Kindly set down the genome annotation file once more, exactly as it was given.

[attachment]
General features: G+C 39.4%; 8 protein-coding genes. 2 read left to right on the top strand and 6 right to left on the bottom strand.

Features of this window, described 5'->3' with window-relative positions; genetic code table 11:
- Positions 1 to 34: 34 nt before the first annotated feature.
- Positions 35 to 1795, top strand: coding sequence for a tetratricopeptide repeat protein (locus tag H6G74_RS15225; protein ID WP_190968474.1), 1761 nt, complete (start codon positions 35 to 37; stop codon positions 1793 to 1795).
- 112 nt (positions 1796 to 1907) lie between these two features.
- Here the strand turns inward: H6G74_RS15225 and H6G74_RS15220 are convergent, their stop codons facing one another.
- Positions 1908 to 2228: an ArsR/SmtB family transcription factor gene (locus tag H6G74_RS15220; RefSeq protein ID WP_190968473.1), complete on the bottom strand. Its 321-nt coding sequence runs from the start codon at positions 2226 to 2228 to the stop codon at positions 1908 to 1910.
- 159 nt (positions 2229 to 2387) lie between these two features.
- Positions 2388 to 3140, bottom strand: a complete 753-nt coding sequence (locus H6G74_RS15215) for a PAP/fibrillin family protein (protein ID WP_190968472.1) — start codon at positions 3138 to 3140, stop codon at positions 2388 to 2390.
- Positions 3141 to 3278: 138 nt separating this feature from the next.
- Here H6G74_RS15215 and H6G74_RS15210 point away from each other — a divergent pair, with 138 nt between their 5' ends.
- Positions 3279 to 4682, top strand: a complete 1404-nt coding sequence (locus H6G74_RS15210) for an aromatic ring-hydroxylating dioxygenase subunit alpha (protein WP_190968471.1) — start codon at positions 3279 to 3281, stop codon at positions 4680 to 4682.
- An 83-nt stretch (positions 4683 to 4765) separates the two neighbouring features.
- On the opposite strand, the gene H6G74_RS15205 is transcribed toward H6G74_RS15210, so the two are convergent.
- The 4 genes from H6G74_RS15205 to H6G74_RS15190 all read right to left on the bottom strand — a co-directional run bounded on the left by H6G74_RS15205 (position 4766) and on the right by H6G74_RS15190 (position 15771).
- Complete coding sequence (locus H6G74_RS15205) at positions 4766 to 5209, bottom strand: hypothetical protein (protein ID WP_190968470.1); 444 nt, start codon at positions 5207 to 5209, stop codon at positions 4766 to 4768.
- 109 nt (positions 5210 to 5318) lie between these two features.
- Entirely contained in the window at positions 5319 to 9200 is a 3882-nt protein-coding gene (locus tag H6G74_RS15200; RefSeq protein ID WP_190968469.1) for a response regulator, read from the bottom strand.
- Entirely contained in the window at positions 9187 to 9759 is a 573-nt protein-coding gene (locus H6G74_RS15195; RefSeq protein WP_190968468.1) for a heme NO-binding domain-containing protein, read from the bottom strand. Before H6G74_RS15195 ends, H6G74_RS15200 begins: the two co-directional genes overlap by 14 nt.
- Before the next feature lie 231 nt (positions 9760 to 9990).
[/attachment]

General features: G+C 39.4%; 8 protein-coding genes. 2 read left to right on the top strand and 6 right to left on the bottom strand.

Features of this window, described 5'->3' with window-relative positions; genetic code table 11:
- Positions 1 to 34: 34 nt before the first annotated feature.
- Positions 35 to 1795, top strand: coding sequence for a tetratricopeptide repeat protein (locus tag H6G74_RS15225; protein ID WP_190968474.1), 1761 nt, complete (start codon positions 35 to 37; stop codon positions 1793 to 1795).
- 112 nt (positions 1796 to 1907) lie between these two features.
- Here the strand turns inward: H6G74_RS15225 and H6G74_RS15220 are convergent, their stop codons facing one another.
- Positions 1908 to 2228: an ArsR/SmtB family transcription factor gene (locus tag H6G74_RS15220; RefSeq protein ID WP_190968473.1), complete on the bottom strand. Its 321-nt coding sequence runs from the start codon at positions 2226 to 2228 to the stop codon at positions 1908 to 1910.
- 159 nt (positions 2229 to 2387) lie between these two features.
- Positions 2388 to 3140, bottom strand: a complete 753-nt coding sequence (locus H6G74_RS15215) for a PAP/fibrillin family protein (protein ID WP_190968472.1) — start codon at positions 3138 to 3140, stop codon at positions 2388 to 2390.
- Positions 3141 to 3278: 138 nt separating this feature from the next.
- Here H6G74_RS15215 and H6G74_RS15210 point away from each other — a divergent pair, with 138 nt between their 5' ends.
- Positions 3279 to 4682, top strand: a complete 1404-nt coding sequence (locus H6G74_RS15210) for an aromatic ring-hydroxylating dioxygenase subunit alpha (protein WP_190968471.1) — start codon at positions 3279 to 3281, stop codon at positions 4680 to 4682.
- An 83-nt stretch (positions 4683 to 4765) separates the two neighbouring features.
- On the opposite strand, the gene H6G74_RS15205 is transcribed toward H6G74_RS15210, so the two are convergent.
- The 4 genes from H6G74_RS15205 to H6G74_RS15190 all read right to left on the bottom strand — a co-directional run bounded on the left by H6G74_RS15205 (position 4766) and on the right by H6G74_RS15190 (position 15771).
- Complete coding sequence (locus H6G74_RS15205) at positions 4766 to 5209, bottom strand: hypothetical protein (protein ID WP_190968470.1); 444 nt, start codon at positions 5207 to 5209, stop codon at positions 4766 to 4768.
- 109 nt (positions 5210 to 5318) lie between these two features.
- Entirely contained in the window at positions 5319 to 9200 is a 3882-nt protein-coding gene (locus tag H6G74_RS15200; RefSeq protein ID WP_190968469.1) for a response regulator, read from the bottom strand.
- Entirely contained in the window at positions 9187 to 9759 is a 573-nt protein-coding gene (locus H6G74_RS15195; RefSeq protein WP_190968468.1) for a heme NO-binding domain-containing protein, read from the bottom strand. Before H6G74_RS15195 ends, H6G74_RS15200 begins: the two co-directional genes overlap by 14 nt.
- Before the next feature lie 231 nt (positions 9760 to 9990).